The Mog Chothra is the main antagonist and a minor character in Broken Age. I can’t say too much about this, as I really don’t know much more about it than that. However to call your main antagonist a minor character so nonchalantly kind of says a lot about the impact of the villain. Very little. Thanks to Kevin Kutlesa for this particular entry.
Video Game Culprit 2: Final Fantasy IX
Even though this is my favourite RPG ever made, I can’t lie about the end boss of the game being given basically no time what so ever. In fact, I personally think that Necron fits the game pretty reasonable (What with Kuja wanting to be an angel of death, just like his brother should have been). Necron is a character who just appears out of the blue at the end; but there are incredibly subtle hints if you really try to squeeze your eyes together and try to make it out. Don’t get me wrong, I actually really enjoy the fight and as I mentioned, it makes logical sense as to what it’s doing there, but they give it no air time throughout the game that I decided that this was worthy of being thrown into the list. The only real blemish on an otherwise brilliant JRPG.
Instead, I’d like to turn your attention to the original Bioshock; a game that masterfully told you who the bad guy was throughout, only for your expectations to be completely shattered once the game was over. After all, it’s not everyday you get a complete swerve from the story that fits it so perfectly, that you can’t believe you didn’t see it come beforehand. Whether or not you’re a fan of the game, the story is beautifully executed and I’d highly recommend you check the game out just for that last minute change of pace.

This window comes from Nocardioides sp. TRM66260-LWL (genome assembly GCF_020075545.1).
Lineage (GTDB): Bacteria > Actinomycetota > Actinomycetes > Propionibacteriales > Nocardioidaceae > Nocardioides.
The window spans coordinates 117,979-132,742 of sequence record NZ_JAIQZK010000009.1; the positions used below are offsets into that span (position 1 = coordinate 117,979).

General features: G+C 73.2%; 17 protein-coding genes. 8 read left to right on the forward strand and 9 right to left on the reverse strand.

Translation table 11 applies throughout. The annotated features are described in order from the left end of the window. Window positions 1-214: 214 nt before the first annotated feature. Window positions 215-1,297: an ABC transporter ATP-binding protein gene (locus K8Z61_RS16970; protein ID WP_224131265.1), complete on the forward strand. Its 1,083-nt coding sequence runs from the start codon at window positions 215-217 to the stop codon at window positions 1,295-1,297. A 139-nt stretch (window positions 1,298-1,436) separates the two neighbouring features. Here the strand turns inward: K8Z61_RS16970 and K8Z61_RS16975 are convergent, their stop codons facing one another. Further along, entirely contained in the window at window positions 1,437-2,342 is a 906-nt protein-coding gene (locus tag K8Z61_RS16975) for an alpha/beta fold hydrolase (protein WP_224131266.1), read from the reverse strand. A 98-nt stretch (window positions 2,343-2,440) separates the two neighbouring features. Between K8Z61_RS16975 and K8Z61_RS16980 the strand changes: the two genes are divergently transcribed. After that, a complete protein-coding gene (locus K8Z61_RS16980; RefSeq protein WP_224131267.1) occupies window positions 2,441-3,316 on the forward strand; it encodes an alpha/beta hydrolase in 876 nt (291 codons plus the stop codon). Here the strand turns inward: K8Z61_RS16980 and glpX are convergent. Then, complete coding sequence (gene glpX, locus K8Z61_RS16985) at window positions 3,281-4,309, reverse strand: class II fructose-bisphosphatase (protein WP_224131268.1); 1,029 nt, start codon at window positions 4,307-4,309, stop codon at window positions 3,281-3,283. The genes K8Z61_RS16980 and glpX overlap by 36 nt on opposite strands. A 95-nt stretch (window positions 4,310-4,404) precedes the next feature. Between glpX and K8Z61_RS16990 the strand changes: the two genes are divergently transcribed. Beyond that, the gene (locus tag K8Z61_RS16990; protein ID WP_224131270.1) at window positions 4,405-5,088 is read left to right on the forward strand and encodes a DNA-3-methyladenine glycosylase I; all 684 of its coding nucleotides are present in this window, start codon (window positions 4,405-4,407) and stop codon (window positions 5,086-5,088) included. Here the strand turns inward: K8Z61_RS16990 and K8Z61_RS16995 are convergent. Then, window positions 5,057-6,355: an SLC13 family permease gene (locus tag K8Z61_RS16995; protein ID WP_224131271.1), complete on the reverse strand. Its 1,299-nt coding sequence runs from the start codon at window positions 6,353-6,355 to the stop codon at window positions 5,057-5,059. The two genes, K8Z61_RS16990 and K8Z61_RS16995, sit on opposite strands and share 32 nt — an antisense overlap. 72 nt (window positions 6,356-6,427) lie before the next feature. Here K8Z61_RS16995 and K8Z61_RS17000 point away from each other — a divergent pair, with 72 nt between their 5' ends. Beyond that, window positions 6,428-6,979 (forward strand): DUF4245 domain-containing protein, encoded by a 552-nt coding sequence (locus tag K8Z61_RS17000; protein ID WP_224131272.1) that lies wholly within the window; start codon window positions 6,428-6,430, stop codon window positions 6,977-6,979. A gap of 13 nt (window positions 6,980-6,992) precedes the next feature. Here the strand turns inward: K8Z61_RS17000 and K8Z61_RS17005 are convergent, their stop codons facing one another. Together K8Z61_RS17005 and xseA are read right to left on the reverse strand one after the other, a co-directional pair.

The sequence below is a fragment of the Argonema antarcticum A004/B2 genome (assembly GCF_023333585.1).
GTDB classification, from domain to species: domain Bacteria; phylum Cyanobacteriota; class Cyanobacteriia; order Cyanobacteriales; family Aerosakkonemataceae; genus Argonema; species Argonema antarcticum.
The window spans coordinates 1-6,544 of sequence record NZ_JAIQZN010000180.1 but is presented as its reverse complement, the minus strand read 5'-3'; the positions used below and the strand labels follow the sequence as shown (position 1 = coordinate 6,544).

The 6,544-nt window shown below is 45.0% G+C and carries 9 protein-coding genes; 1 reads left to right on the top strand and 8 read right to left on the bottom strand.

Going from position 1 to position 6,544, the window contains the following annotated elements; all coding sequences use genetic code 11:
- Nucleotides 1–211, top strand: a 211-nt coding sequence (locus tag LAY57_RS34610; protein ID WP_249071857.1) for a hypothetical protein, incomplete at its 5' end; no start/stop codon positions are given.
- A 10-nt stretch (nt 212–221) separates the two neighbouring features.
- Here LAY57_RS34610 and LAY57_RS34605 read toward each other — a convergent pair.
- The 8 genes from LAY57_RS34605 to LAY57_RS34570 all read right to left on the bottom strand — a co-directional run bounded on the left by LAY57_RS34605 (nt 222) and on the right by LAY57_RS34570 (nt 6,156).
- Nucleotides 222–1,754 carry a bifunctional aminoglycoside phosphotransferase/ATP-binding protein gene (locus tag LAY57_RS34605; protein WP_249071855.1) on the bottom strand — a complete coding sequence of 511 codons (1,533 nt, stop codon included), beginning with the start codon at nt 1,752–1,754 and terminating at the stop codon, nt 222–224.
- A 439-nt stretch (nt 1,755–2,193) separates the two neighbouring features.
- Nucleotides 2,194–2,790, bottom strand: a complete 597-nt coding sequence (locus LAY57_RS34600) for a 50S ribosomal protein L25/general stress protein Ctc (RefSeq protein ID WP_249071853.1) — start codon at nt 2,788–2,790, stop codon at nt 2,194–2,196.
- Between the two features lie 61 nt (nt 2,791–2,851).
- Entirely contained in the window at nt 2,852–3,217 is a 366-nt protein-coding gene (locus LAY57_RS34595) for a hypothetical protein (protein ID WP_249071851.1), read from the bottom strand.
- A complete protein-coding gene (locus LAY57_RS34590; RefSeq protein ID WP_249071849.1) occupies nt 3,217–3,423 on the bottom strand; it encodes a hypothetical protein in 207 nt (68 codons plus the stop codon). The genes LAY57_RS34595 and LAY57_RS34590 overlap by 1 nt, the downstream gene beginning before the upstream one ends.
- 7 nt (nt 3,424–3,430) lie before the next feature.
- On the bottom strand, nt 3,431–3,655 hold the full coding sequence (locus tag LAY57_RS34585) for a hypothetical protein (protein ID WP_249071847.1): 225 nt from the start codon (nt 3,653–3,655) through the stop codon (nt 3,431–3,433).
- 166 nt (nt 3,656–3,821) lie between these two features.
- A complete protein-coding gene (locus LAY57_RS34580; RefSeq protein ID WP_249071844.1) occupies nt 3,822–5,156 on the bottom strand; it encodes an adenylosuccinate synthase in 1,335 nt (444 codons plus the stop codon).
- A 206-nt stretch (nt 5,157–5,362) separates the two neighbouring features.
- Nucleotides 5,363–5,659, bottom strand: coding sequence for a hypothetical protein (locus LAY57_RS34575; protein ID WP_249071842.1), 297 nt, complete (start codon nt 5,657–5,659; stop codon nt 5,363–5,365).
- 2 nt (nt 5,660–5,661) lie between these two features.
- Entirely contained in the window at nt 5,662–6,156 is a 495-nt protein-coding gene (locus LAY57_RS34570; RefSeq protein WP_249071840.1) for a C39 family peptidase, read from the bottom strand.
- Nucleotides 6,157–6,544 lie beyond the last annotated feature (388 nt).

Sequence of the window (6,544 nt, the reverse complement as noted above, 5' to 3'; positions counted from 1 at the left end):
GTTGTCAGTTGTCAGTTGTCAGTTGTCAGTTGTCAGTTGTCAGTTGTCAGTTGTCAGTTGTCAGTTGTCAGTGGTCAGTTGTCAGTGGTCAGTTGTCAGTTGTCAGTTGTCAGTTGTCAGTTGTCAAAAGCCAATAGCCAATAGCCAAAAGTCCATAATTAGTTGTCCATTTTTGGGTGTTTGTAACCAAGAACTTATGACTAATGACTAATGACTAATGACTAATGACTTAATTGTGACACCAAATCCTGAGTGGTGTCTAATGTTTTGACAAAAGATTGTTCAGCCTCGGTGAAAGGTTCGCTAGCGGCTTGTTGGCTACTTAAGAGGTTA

Literature Culprit: Harry Potter and the Philosopher’s Stone
I’m going to be expelliarmus’d so hard for even daring to bring this one up, aren’t I? Don’t get me wrong, the story is brilliant and in terms of the end result, it’s an excellent swerve. However, unlike Bioshock, where the swerve is given purpose from start to finish, the execution of Professor Quirrell being the big baddy at the end was a bit… Strange really. Yes, the clues were sort of there; but with all signs pointing at Snape, to have Quirrell do so much to help young Harry only to then be the big bad? It felt almost like a retcon situation. Man, I hate the fact I’ve brought that up!
However, let’s now do something nice and explain that although I feel Quirrell was a rather rushed villain, the main villain of Harry Potter is a different story altogether. He-Who-Must-Not-Be-Named, or Voldemort as we all know him, is a very well rounded character, with some incredibly intriguing elements about him. From Tom Marvolo Riddle, through to the last form of the dark wizard. He’s powerful, he’s bound to Harry in a way that makes sense in the wizarding world and all in all, he’s one of the most iconic villains of literature.
There are so many examples of this out there, that I hope you’d forgive me for only pointing at a few of them. We would legitimately be here until the next millennium if I were to try and list every single instance of this happening. However, I’m curious to hear about what you think about a rushed antagonist. Do you think this dampens the effect of a story, or do you feel it helps you get behind the goodies more? Let us know in the comments below, or over on Facebook, Twitter or Reddit.